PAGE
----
What did IRS officials know and when did they know it? If you're of a certain age, you immediately recognize that question as a variation of the famous one from Watergate scandal days: "What did the president know and when?" This time, the "what" refers to the Internal Revenue Service's targeting of Tea Party and similar conservative groups in the processing of applications for nonprofit status. And although some on Capitol Hill want to include President Obama in the inquiry, the answers first must come from the tax agency itself. The Department of Justice announced today that it has launched... Read more →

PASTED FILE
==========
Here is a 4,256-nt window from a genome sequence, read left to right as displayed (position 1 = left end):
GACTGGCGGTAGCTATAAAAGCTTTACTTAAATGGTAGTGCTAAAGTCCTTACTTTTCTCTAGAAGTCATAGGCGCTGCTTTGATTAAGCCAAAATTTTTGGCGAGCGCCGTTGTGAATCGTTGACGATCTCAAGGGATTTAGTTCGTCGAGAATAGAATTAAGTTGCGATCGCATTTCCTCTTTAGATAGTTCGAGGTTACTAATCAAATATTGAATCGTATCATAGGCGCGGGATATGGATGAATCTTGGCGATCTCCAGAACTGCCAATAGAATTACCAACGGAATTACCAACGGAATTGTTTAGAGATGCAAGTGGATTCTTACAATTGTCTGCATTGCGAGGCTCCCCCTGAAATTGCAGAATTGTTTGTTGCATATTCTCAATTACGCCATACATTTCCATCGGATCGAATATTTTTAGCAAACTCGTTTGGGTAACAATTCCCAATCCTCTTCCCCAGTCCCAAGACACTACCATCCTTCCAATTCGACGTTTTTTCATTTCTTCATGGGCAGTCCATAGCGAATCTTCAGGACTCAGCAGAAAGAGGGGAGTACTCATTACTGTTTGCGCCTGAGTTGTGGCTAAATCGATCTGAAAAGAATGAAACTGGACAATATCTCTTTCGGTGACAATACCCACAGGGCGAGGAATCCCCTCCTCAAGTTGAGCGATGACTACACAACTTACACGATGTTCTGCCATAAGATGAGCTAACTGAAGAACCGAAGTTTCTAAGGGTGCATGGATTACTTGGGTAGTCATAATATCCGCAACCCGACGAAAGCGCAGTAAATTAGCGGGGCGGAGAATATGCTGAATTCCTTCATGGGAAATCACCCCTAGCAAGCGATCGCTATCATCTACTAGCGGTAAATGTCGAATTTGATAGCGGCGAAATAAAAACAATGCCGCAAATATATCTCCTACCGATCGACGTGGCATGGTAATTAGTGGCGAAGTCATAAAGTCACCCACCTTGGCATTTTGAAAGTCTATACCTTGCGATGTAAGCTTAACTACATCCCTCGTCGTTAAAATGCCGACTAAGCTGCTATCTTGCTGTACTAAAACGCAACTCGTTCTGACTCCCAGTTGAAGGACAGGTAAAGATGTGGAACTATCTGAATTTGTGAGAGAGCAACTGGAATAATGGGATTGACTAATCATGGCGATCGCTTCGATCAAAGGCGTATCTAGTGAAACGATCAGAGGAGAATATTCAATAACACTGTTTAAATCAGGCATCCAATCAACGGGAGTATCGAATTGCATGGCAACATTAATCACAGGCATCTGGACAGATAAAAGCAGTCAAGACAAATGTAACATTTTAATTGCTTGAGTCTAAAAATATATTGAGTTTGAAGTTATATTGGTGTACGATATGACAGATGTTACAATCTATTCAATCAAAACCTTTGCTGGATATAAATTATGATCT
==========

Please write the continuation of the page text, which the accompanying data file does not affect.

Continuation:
If there is one good thing about the Internal Revenue Service's ham-handed handling of political organizations' applications for tax-exempt status, it's that the fiasco has unified some heretofore diametrically opposed politicos. Sen. Marco Rubio, the Florida Republican who rode Tea Party support into office and could be a 2016 GOP presidential nominee front-runner, and President Obama agreed today that the IRS majorly messed up in targeting conservative groups that applied for 501(c)(4) tax-exempt status. That's the official tax code designation of Super PACs that proliferated following the Citizens United decision. "If in fact IRS personnel engaged in the kind of... Read more →